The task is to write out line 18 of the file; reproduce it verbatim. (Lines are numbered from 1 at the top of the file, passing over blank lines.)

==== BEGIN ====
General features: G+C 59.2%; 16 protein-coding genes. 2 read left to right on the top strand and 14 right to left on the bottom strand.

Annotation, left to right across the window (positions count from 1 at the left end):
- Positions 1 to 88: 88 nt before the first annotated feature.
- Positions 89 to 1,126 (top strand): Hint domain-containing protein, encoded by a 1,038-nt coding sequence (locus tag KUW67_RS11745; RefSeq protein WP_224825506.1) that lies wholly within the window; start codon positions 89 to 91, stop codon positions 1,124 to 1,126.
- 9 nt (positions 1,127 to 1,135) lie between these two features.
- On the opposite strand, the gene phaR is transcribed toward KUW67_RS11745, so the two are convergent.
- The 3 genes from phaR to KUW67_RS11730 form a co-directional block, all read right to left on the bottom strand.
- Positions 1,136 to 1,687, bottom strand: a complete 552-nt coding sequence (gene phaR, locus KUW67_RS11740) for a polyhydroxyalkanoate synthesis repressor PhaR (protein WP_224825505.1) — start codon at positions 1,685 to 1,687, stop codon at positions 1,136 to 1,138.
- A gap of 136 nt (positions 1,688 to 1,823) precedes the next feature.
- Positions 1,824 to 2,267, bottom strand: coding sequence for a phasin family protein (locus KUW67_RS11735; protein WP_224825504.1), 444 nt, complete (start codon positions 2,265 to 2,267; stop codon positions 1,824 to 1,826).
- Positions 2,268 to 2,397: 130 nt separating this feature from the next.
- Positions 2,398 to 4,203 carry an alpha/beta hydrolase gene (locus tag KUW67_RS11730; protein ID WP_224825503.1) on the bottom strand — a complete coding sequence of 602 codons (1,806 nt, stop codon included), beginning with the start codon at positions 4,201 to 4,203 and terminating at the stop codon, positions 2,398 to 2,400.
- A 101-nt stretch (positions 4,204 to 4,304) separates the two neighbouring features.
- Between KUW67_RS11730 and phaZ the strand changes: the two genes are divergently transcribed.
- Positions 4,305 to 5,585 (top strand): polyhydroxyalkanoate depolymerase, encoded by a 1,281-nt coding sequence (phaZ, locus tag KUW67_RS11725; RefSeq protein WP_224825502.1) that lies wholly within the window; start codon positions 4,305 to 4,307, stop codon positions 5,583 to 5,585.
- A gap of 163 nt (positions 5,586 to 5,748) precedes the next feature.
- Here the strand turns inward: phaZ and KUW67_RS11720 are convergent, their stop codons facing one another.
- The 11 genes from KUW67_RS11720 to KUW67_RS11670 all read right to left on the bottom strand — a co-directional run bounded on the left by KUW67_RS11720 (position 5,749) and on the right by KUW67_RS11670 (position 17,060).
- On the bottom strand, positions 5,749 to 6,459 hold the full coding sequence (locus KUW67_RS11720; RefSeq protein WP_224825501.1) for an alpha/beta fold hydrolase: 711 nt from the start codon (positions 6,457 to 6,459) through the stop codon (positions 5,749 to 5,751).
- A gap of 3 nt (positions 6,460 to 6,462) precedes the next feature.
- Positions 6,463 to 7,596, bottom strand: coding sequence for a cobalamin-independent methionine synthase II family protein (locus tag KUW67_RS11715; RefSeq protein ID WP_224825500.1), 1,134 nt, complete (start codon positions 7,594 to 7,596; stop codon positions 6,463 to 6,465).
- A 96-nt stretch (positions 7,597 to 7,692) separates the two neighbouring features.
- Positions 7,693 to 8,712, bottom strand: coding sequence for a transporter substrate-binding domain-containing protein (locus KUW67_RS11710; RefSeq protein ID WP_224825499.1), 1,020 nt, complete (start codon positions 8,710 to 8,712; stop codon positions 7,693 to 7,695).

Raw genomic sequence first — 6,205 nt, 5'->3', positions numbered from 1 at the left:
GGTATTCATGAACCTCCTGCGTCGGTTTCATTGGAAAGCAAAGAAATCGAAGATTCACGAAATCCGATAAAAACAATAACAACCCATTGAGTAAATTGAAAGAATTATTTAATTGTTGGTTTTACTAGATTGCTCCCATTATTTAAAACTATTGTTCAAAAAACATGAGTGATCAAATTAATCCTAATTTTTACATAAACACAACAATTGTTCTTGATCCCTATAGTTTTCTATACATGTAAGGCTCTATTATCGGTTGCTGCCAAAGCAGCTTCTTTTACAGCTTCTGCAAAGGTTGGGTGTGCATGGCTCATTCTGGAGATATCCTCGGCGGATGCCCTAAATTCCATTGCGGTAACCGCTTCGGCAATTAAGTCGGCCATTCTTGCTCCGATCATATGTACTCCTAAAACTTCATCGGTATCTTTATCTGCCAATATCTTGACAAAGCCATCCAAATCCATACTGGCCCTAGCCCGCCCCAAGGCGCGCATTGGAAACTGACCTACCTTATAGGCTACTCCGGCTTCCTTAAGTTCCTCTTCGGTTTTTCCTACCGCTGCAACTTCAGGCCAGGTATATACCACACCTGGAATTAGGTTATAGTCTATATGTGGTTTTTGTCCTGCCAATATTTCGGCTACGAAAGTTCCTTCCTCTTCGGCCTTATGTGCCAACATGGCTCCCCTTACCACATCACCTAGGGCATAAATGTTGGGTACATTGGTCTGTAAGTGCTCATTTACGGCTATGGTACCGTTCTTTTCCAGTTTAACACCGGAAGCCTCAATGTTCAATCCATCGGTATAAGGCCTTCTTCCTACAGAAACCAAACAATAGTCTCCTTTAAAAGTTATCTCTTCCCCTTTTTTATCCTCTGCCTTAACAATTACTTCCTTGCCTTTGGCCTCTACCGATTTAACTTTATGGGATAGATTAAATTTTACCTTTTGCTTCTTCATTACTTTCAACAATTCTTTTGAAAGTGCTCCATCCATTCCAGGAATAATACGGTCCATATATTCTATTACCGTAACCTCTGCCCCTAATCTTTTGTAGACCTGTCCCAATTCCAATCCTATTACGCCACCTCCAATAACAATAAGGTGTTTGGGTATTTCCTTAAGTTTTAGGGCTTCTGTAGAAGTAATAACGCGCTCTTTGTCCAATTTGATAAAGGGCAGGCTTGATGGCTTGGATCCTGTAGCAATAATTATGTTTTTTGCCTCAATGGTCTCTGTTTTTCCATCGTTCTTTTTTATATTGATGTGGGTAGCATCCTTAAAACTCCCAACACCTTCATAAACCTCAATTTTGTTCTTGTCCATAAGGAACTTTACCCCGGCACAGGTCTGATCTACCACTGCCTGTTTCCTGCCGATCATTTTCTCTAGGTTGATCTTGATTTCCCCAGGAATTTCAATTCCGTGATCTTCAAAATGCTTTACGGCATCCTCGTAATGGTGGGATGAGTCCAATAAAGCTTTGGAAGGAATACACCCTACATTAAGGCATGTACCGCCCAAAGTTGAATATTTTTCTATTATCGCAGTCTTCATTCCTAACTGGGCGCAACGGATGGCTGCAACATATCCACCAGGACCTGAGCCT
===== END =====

- The 11 genes from KUW67_RS11720 to KUW67_RS11670 all read right to left on the bottom strand — a co-directional run bounded on the left by KUW67_RS11720 (position 5,749) and on the right by KUW67_RS11670 (position 17,060).